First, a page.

Although that isn't spelled out in the agreement with Matteson's company, Audubon Development, it certainly would build goodwill in the community if local residents were able to enjoy bird's eye views of the city and its waterfront while knocking back adult beverages on the rooftop.
King's Landing would also feature a "destination" hotel, which is an amenity residents have been seeking for years. It could help Fort Pierce become a small player in the convention and meetings business, which is a subset of the tourism market the city hasn't really been able to tap.
There was discussion about how the project would put more strain on parking downtown.
Several commissioners acknowledged the need to create more parking opportunities. One place to start would be for the city to take Matteson up on his offer to add one or two more decks to the parking garage that's already planned.
That could create an additional 140 spaces on top of the 299 Audubon plans to build.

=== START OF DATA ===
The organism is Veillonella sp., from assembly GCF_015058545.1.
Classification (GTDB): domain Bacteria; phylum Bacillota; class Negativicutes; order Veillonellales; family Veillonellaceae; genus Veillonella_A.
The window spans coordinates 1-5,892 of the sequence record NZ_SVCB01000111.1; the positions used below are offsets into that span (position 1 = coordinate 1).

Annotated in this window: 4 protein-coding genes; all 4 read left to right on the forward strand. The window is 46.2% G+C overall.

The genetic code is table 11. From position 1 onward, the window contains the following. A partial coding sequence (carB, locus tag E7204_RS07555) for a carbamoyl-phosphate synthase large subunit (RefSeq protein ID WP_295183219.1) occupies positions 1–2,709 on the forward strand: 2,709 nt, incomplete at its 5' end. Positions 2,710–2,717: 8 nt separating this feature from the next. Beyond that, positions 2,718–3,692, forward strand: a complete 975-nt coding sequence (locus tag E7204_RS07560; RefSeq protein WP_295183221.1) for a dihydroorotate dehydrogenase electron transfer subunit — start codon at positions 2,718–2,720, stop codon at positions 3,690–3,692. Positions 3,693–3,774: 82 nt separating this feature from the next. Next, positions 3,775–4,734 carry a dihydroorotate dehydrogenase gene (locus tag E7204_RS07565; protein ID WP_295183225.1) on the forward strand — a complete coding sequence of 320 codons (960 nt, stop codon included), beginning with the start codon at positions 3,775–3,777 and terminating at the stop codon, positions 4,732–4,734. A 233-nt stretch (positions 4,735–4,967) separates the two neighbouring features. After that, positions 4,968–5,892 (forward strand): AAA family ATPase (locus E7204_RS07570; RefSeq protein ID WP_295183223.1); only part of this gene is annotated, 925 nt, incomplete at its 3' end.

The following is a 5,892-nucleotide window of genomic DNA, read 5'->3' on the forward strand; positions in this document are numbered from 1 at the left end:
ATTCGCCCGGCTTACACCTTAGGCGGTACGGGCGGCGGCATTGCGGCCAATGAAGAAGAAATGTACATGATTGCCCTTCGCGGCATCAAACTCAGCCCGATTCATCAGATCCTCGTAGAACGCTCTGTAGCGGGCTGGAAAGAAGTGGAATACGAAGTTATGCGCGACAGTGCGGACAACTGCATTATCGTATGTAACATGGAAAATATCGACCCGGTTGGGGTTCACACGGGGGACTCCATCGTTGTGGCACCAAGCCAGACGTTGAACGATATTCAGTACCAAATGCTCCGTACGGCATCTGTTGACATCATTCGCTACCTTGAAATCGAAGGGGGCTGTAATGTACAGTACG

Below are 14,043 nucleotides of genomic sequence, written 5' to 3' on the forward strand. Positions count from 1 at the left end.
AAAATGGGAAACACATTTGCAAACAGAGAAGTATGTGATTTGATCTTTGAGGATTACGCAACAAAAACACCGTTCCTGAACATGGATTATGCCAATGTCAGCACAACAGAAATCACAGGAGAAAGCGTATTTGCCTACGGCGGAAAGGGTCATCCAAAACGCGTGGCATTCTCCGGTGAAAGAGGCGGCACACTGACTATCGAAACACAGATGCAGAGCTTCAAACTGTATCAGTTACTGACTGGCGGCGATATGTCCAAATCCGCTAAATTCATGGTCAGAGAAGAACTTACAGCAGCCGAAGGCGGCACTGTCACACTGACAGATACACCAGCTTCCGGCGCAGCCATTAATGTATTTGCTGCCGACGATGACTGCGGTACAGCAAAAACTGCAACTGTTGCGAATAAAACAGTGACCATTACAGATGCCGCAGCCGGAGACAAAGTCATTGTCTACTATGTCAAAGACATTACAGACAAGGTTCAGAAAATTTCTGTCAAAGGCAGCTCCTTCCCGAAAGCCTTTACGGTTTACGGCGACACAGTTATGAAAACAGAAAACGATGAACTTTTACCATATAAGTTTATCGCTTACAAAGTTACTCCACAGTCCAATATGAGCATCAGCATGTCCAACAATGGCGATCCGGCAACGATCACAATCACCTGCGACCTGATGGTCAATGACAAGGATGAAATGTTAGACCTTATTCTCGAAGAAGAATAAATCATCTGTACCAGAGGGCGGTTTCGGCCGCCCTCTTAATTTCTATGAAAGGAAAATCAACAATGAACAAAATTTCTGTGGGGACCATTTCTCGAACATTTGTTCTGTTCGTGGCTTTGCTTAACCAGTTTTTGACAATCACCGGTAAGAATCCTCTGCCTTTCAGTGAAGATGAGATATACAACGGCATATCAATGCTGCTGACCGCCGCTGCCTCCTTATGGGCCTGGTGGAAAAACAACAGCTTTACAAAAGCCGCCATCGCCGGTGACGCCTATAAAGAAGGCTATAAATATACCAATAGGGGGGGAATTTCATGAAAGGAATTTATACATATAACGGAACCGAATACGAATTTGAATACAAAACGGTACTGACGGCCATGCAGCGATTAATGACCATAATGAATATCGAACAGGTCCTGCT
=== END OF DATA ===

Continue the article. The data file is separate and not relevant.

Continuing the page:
There was much discussion about the economic impact the two projects would have on the city — creating jobs and generating more spending and tax revenues. I don't doubt the projects will provide those types of benefits, although estimating the amounts is an inexact science.
My advice to city officials is to invest a substantial amount of the extra tax revenues to improve residential neighborhoods throughout the city. That might help quiet some critics who contend King's Landing represents too much change, too fast.
Two projects — as grand as they are — aren't going to completely transform Fort Pierce's image all by themselves. But they, along with Fisherman's Wharf, another mixed-use project planned for the southern end of the Port of Fort Pierce, can be the building blocks for a civic future that looks quite different.
"This project will show downtown Fort Pierce does work," Lee Dobbins, an attorney representing Audubon, said of King's Landing. "Other investors will follow."
Last I checked, you couldn't buy stock in cities. If you could, though, now seems like it would be a good time to pick up a few shares of Fort Pierce.
This article originally appeared on Treasure Coast Newspapers: Wave park, King's Landing herald Fort Pierce's bright future | Opinion